Detail four doesn't show you what's going on between the leather layers, but essentially, there is a 1.25" long strip of 18 gauge steel, about 0.375" wide, and rounded on all corners so it won't slice through.  I drilled five equally spaced holes in this piece of metal, and welded a section of threaded metal (fancy talk for a cut off bolt) flush into the center hole from the back.  I punched corresponding holes into the leather as needed and then sewed the metal between the leather strap layers with the bolt protruding as shown.  You can see the knurled nut in the upper, left-hand corner.  It really is a very nice looking piece of hardware.

Detail 5

In the end, I got myself a post-apocalyptic timepiece that I am proud to wear.  If I could change anything, I'd put a nicer face on it, waterproof, with an automatic movement so I'd never need batteries.  But honestly, who has that much to spend on a watch?

Demoto would like to thank his dad for inspiring him in this undertaking with tales of the massive Russian submarine watch.  You may not have brought one back from the Ukraine, but I might have made one to rival it's coolness.

March 1, 2011

Engine In

As I hinted at in my previous post, the Steel Steed has come back home.  I took a few minutes and slapped the frame together from it's disassembled state.  Looking at it's lines and angles, I was once again reminded of how far I had come, how much road I still had to travel, and how much I liked this bike.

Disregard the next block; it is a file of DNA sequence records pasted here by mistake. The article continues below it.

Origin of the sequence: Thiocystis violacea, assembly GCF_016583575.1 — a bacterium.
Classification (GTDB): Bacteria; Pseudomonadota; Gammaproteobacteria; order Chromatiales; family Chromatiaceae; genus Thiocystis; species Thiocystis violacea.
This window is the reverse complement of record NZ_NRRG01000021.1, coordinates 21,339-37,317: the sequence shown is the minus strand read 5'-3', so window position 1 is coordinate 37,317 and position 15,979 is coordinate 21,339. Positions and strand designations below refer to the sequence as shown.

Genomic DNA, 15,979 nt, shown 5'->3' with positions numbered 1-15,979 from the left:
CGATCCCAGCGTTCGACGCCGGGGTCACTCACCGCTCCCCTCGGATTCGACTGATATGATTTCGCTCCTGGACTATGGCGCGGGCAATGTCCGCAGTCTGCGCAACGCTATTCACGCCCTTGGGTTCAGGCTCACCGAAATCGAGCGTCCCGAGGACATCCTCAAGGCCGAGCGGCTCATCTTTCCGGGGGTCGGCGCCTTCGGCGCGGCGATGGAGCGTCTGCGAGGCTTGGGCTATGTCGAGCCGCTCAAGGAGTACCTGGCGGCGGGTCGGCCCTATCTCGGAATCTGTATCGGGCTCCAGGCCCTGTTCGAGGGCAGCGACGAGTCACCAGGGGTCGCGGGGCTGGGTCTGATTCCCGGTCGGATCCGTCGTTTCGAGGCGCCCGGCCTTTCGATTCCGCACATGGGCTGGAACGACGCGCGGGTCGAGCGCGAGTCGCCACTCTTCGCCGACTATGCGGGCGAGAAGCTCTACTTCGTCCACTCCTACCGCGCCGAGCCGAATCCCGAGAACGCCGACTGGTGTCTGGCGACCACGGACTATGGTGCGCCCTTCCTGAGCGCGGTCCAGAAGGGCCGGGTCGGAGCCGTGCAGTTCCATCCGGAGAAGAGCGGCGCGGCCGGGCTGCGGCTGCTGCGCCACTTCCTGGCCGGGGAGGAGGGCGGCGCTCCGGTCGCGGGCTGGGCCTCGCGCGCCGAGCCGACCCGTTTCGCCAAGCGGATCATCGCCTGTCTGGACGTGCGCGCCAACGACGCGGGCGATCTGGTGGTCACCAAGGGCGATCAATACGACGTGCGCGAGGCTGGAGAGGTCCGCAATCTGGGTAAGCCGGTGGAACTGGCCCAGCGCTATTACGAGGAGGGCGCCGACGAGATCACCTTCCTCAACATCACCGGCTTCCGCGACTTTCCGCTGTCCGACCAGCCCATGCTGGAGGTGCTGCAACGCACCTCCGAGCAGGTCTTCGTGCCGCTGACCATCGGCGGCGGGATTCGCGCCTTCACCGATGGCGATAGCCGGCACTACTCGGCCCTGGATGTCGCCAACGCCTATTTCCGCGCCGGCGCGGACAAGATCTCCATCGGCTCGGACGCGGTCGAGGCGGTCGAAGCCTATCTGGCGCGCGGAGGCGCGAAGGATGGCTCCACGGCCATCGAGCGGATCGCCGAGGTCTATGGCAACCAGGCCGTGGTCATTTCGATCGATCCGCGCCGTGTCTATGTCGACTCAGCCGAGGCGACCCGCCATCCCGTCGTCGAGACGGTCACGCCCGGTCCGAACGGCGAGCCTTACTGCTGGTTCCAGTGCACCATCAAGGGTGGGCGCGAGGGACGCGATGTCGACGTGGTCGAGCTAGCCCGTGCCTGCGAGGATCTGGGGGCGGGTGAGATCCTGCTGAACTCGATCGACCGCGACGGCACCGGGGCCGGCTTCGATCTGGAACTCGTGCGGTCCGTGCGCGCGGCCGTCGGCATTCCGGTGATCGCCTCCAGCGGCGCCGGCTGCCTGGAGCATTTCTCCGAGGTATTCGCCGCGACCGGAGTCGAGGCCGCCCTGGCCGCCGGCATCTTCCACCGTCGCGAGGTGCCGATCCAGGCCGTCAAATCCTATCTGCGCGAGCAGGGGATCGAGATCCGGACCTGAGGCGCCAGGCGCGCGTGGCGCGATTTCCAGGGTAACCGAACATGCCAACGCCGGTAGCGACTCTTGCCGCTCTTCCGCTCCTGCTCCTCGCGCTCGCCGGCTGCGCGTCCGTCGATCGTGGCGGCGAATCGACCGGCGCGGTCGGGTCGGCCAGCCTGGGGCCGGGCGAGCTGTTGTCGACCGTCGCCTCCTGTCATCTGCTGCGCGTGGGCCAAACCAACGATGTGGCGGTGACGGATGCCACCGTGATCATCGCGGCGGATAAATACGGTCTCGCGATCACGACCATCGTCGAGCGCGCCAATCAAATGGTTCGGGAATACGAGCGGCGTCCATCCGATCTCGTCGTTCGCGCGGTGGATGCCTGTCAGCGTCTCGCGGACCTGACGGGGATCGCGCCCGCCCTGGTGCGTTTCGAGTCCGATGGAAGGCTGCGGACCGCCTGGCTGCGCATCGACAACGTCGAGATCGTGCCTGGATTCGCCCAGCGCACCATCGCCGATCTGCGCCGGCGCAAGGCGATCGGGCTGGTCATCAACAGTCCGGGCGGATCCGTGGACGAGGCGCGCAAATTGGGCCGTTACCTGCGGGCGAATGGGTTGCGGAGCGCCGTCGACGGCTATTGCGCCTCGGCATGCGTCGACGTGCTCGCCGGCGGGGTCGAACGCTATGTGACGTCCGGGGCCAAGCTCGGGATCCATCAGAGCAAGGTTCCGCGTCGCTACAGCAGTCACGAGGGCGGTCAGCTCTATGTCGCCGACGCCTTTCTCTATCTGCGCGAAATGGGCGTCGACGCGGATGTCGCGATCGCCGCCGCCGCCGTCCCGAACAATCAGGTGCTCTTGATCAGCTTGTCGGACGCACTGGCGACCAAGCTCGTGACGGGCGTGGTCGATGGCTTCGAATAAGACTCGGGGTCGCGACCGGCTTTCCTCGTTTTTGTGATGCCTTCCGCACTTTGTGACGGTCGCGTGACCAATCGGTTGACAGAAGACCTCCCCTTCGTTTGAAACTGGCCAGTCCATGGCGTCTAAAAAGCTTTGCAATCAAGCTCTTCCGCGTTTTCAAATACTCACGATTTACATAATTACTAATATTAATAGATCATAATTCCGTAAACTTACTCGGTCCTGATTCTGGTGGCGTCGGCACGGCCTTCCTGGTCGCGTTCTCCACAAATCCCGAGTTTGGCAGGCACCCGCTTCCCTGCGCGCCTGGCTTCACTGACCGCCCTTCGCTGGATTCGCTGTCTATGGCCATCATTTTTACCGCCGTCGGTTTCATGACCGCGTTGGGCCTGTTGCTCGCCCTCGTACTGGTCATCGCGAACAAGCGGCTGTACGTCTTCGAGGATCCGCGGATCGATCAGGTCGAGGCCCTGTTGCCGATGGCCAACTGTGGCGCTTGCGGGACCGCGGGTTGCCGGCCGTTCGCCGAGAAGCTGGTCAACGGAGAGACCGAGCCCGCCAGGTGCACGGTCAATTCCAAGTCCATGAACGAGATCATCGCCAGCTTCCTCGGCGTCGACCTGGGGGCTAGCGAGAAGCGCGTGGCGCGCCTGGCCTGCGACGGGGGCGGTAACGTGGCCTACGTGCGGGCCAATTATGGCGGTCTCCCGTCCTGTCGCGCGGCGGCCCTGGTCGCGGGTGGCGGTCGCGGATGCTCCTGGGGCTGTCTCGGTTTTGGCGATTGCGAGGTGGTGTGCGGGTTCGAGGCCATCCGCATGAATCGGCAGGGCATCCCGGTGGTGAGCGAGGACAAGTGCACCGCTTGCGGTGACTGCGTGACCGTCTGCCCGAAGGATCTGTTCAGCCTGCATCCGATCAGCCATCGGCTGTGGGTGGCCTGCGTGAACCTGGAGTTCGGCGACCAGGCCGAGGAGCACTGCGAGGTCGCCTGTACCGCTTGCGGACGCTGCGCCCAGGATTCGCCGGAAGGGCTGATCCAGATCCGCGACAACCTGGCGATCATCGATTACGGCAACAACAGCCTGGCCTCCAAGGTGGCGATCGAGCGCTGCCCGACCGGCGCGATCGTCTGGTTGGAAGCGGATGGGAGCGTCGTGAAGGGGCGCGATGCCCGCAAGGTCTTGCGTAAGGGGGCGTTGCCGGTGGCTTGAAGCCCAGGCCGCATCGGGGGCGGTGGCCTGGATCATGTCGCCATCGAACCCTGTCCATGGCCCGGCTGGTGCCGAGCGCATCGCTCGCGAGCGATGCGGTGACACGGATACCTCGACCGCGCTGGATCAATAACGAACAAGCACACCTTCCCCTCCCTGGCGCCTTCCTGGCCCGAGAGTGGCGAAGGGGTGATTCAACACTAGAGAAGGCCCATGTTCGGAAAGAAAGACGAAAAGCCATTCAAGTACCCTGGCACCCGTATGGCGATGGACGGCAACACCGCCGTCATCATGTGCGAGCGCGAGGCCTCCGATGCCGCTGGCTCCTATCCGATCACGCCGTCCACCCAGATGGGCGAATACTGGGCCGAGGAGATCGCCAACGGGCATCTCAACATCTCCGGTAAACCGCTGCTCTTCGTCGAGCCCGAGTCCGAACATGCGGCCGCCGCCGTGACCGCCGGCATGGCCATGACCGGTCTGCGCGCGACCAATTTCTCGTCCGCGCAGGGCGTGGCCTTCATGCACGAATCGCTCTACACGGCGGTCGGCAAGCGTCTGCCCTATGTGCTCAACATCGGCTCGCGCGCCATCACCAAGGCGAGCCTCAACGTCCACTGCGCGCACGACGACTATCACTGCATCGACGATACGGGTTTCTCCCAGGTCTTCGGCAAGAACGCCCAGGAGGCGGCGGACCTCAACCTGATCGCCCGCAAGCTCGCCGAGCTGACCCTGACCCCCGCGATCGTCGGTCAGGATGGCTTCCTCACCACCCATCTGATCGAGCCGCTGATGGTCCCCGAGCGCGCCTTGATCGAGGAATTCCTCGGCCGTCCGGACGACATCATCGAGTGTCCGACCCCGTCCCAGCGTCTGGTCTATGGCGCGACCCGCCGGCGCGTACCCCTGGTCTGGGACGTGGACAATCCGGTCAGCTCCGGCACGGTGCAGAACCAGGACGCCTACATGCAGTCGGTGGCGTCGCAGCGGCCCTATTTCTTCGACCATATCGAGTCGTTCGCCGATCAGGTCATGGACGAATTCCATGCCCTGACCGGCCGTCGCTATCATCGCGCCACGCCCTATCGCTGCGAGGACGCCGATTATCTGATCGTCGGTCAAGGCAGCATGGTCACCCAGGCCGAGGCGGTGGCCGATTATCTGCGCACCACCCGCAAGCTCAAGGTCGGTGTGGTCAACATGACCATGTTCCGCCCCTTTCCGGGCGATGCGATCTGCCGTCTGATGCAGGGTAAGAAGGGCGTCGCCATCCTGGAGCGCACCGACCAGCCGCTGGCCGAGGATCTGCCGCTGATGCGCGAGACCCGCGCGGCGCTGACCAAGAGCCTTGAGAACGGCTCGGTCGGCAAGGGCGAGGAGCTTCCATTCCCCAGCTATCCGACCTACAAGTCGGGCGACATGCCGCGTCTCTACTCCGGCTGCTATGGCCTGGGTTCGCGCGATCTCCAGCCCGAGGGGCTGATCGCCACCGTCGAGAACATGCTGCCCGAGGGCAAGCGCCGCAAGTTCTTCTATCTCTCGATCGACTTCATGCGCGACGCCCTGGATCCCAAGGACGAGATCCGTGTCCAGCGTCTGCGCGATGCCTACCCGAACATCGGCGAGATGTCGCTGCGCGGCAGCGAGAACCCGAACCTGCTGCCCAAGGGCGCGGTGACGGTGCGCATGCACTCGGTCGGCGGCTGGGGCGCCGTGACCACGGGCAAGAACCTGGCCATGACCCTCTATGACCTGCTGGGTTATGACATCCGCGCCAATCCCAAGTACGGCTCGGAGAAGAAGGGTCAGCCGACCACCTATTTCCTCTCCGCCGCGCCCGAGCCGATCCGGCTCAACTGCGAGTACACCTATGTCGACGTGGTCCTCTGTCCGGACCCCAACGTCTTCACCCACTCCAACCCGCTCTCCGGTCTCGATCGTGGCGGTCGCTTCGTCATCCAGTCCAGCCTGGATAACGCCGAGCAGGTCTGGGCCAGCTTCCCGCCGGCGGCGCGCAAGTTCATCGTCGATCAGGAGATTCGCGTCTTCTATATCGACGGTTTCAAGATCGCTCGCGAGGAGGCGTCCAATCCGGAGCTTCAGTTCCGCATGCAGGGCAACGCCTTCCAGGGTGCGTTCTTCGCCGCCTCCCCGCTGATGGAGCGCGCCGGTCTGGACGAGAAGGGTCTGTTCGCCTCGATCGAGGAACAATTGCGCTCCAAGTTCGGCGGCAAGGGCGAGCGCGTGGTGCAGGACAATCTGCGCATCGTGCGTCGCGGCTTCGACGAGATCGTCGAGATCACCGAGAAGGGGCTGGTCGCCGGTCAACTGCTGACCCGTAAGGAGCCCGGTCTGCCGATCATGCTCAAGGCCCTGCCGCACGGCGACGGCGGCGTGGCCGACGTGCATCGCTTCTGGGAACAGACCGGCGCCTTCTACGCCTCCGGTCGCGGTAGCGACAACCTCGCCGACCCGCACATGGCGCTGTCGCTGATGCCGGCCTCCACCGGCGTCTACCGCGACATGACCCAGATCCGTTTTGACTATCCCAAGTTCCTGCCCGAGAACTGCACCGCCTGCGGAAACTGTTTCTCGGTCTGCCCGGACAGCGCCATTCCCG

Fig. 13: The artistic grace of the minimal.  Plus, check out my new (to me) tool box!

For me, it's usually not a good practice to let such moments of emotional commitment go by the wayside, so I rode the wave of elation and dropped the engine into the frame.  Believe me when I say that it took every drop of that wave to get the job done.

 Fig. 14: Intimidation

For those of you fortunate enough to have avoided putting a four cylinder in-line back into a double downtube frame, congratulations.  For those of you who have performed this task, then you know that it only goes in one way, and then only when you have removed, say, the breather box cover, and maybe the oil filter casing too.  And you know what, better drop the points cover too, for good measure.

Fig. 15: Halfway there (maybe)

My engine was no exception, and I was doing this by myself, with no buddys, jacks, or lift assists.  When I had at last finished, I knew there were only two remedies for the pain I was in.  The first were near fatal doses of ibuprofin, the second was to put the tank and seat on the bike and....just....look at it.

Fig. 16: Agony

Fig. 17: Potential

Fig. 18: Ecstasy
(not the drug, kids)

To say I am happy with where this bike is going would be an understatement.

The job did bring a few things to the table however.  For one, make sure you label all of your bolts and what-not very well.  There is no telling when you will put things back, and digging through the rubble of three seperate bikes with only a vague notion of what you're looking for can be un-nerving.

Fig. 19: One of these bolts is the right one for the job...

For two, I will be using the passenger peg mounts as my rearset location on the frame, so the current pegs are not needed.  However, those unwanted pegs are attached to the frame via the lower engine stud bolt.  Once the pegs are removed, that bolt is going to be a good two inches too long.  I am going to have to shorten that stud and re-thread it for the engine mount nut.  Not a big job, but fine thread metric dies can be hard to come by, so I'll either have to do it with an Standard die and swap the nut, or do some searching.  We'll see.  Enjoy the pictures lads and jennys.

Fig. 20: The Steel Steed

Fig. 21: Cannon

Fig. 22: The Steel Steed AND Cannon
(It was cold out that day)